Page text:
Once that’s done, one step remains: clicking the Resize button, which is the one button in the entire interface that doesn’t look like a button.

If you’re a reader of this blog, you probably could take a look at the interface and immediately understand what the program does and know what to do to get the photos on your your drives and camera cards into your photo album. But I’m willing to bet that many people in the target market for the photo album would find Photo Resizer’s user interface confounding. My mother-in-law did, and she’s probably not the only one.

Now don’t get me wrong – I actually like the Brookstone “My Life” digital photo album. The device itself is easy to use, and I know a lot of people who’d love one of these, and I’m sure you do too. I just think that there’s an opportunity for developers of Windows desktop apps here, and probably with a lot of consumer goods that hook up to people’s PCs.

What would it take to build a user-friendlier version of Photo Resizer?

Fortunately, we’re in the USB age, which means that as far as your computer is concerned, many USB devices “look” just like hard drives. Such is the case with the “My Life” photo album, which looks like a drive with the volume name PHOTOALBUM containing four directories, ALBUM1 through ALBUM4. Reduced to its essence, Photo Resizer simply does the following:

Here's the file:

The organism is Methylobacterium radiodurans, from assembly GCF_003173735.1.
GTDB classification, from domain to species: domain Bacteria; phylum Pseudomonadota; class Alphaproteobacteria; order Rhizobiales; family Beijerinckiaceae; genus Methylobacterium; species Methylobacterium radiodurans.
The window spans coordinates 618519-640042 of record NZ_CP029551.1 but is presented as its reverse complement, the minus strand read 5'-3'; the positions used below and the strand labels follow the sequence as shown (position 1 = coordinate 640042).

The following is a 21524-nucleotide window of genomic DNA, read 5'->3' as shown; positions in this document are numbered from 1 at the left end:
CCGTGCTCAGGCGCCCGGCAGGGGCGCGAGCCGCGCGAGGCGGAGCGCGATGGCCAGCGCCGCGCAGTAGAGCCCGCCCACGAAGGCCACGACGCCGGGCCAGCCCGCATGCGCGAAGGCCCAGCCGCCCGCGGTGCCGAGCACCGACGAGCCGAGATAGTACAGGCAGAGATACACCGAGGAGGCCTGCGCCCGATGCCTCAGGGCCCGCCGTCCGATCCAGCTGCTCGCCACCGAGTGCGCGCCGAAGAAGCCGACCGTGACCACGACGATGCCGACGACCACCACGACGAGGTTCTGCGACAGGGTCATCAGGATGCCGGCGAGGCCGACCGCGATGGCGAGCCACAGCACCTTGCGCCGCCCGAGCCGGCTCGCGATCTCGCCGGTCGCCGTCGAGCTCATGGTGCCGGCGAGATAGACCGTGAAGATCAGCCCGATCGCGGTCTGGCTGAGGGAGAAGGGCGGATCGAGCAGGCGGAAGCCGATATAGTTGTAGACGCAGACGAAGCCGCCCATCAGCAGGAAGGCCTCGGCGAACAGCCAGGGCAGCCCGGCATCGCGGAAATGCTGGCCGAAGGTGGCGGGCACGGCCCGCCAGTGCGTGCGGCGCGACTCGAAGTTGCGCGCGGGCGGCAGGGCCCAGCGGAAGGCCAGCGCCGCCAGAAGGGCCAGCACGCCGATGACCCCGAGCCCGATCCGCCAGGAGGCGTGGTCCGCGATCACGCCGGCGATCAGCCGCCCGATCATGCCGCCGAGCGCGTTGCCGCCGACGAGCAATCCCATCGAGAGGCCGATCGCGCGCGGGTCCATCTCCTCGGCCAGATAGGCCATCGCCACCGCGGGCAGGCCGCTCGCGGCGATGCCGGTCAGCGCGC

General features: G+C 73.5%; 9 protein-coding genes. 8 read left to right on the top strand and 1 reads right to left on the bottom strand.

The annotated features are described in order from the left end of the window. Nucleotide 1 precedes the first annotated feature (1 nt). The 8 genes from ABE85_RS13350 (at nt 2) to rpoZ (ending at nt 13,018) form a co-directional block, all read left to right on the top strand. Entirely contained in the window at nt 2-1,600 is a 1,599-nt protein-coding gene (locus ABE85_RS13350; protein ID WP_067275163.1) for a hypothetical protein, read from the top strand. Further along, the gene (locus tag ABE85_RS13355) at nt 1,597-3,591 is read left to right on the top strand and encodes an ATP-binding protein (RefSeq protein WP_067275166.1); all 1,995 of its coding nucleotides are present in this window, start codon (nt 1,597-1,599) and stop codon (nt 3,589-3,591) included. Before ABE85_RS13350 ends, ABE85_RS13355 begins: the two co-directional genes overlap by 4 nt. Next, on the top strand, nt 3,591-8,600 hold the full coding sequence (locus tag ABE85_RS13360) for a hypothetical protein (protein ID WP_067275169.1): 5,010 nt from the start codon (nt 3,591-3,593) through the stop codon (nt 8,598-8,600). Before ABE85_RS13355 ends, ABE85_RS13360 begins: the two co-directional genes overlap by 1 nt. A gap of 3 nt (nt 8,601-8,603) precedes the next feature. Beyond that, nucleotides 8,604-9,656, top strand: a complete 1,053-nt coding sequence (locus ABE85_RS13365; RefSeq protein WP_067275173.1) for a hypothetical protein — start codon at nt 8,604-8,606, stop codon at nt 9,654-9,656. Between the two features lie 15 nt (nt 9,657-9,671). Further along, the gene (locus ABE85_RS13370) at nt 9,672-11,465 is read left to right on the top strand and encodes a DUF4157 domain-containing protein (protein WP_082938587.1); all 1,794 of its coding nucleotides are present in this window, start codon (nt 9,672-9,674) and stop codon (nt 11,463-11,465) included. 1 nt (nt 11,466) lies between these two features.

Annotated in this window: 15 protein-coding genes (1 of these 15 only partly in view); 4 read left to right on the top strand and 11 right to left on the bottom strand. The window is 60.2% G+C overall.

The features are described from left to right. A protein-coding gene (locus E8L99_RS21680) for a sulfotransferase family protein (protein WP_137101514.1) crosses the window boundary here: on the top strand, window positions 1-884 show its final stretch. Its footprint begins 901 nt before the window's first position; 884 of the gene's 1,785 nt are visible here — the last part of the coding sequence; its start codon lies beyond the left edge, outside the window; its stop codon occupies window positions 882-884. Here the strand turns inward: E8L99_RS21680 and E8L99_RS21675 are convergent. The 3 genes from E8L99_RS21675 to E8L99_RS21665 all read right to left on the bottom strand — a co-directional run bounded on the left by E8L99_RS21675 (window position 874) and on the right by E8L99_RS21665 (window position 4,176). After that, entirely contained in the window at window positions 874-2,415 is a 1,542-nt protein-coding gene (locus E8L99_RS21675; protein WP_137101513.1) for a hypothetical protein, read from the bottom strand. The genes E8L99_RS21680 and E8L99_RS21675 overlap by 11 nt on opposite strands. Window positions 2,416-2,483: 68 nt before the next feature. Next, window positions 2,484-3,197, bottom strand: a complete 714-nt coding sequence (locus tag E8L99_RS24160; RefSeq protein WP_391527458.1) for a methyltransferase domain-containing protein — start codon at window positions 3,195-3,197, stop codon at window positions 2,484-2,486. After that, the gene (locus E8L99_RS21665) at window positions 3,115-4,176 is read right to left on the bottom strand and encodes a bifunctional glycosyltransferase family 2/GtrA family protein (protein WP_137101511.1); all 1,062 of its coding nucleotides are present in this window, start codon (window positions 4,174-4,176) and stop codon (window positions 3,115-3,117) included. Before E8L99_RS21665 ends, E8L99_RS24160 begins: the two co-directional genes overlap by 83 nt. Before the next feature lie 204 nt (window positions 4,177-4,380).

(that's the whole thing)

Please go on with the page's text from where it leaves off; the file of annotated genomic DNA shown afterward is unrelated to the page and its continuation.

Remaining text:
• It asks the user to specify a set of photos
  • For each photo in the set, it creates a version reduced to 320 by 240 pixels at 96 dpi
  • It saves each of those reduced photos in a specified directory

On one level, it’s a reasonable hobby project. User interface and user experience gurus could have a field day dreaming up a revised user interface, and developers could use this as an opportunity to try developing an app using WPF.

On another level, it’s an opportunity. How many times have you used a very nice device that came with software for your computer that seemed like an afterthought? I can think of a number of devices that I own or have owned that fall into that category. Perhaps there’s a market for improved applications with beautiful, intuitive user interfaces for devices like the “My Life” photo album. Maybe they could be sold online for some small fee – I’m think 5 or 10 dollars. It could be a nice side business for a developer; at the very least, it’s another “feather in your cap” for your resume.

I told my mother-in-law that I’d write an easier-to-use app that she could use to transfer photos to her album. While I’m at it, I’ll post some articles covering what I did and maybe solicit your input. Once it’s done, I’ll post both the app and its code online for you to peruse.

Here’s the challenge for you: can you think of any opportunities to write improved applications for devices that hook up to computers? Can you write a better app for the “My Life” digital photo frame?